OPELOUSAS - A state district judge ruled following a 27th Judicial District court hearing Friday that an Opelousas alderman should be immediately reinstated as the city’s mayor pro tem.
The decision by Judge Donald Hebert granted a preliminary injunction request in a lawsuit filed last month by Alderman Reggie Tatum that sought to overturn a June 14 decision by the Board of Alderman that replaced him as mayor pro tem with Alderman Julius Alsandor.
Hebert signed a temporary restraining order last week that blocked Tatum’s removal as mayor pro tem until a court hearing could be held in the matter.
In his ruling Friday, Hebert mainly found issues with a revised June 14 meeting agenda item which Hebert said lacked specific wording that might have alerted Tatum that a discussion of the appointed position would occur.
Hebert also ruled he found no evidence of “deceptive intent” in the wording of the agenda item and that the city was not obligated under the state’s open meetings law to publish a revised agenda 24 hours before the state of the June 14 meeting.
Hebert said Mayor Donald Cravins Sr., Alsandor and Aldermen Louis Butler Jr. and Jacqueline Martin, named as defendants in Tatum’s lawsuit, have 72 hours to file objections to his ruling.
Trial testimony indicated Tatum was recommended in January by Cravins to become mayor pro tem. A unanimous vote by the aldermen at the meeting followed, electing Tatum.
Tatum’s removal came after “yes” votes by Alsandor, Butler and Martin. Aldermen Blair Briggs, Joe Charles and Tatum abstained.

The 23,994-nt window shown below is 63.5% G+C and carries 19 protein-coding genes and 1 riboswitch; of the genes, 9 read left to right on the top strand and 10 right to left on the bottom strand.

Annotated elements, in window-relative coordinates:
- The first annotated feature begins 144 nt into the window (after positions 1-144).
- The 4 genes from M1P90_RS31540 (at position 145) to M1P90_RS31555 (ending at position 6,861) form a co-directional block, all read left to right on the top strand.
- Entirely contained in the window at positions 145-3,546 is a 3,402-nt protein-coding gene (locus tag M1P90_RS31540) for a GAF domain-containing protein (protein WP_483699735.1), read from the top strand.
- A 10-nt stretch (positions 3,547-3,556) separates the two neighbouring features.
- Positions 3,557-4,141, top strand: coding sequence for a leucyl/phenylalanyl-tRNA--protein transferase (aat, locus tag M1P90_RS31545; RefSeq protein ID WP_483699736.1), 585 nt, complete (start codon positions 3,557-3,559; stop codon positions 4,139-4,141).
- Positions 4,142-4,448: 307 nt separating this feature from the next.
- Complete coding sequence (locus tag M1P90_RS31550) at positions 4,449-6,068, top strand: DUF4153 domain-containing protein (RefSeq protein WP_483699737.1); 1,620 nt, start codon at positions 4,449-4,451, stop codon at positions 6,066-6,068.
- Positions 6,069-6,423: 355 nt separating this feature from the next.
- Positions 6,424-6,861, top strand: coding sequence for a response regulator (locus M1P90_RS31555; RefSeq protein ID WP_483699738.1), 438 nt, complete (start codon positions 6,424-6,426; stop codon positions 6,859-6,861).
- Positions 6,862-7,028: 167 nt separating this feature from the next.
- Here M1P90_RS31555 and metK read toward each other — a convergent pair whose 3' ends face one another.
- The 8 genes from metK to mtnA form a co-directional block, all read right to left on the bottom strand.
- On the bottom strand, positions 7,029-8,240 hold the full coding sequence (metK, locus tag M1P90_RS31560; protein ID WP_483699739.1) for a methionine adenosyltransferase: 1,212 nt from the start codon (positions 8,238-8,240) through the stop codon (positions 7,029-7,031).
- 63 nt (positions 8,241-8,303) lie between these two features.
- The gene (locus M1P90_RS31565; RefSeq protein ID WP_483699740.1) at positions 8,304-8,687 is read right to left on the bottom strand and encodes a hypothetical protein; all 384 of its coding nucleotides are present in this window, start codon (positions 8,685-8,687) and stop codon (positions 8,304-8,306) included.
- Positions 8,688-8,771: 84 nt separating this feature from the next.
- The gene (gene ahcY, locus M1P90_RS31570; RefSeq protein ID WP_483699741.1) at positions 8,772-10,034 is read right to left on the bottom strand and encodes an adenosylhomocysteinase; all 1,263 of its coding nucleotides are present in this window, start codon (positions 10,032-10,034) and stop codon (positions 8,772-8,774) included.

Following an opinion from city attorney Pride Doran, which said that votes to abstain should be considered “no” votes, Cravins cast the tie-breaking vote that removed Tatum.
Tatum testified Friday he was “blindsided” by a motion made by Alsandor on June 14 to remove him as mayor pro tem or that the item would even be discussed.
Discussion of the mayor pro tem item wasn’t specified on the revised agenda, which was emailed to him less than three hours before the start of the meeting, Tatum testified.
City Clerk Karen Frank testified that the revised agenda item stated, “discussion of the mayor’s board appointment.” She also testified that Cravins instructed her to place the item on the agenda and submit it to the aldermen.
Tatum testified that he would have not voted to accept the agenda amendment to discuss board appointments if he knew beforehand that it included discussion of the mayor pro tem position.
Alsandor, Butler and Martin all testified that they were told by Cravins at different times before the June 14 meeting that the mayor pro tem position would be a discussion item.
All three testified that Cravins did not ask them to vote for removing Tatum.
None of the three indicated in trial testimony why they voted against Tatum.
Cravins testified that he attempted to “reach out to Tatum” about what Cravins perceived as Tatum’s attitude about his role as alderman.
“I thought we could bury the hatchet and move forward. I got no response (from Tatum),” Cravins testified.
Tatum has been part of a three-man group investigating the Opelousas Housing Authority, whose appointments were made primarily by Cravins.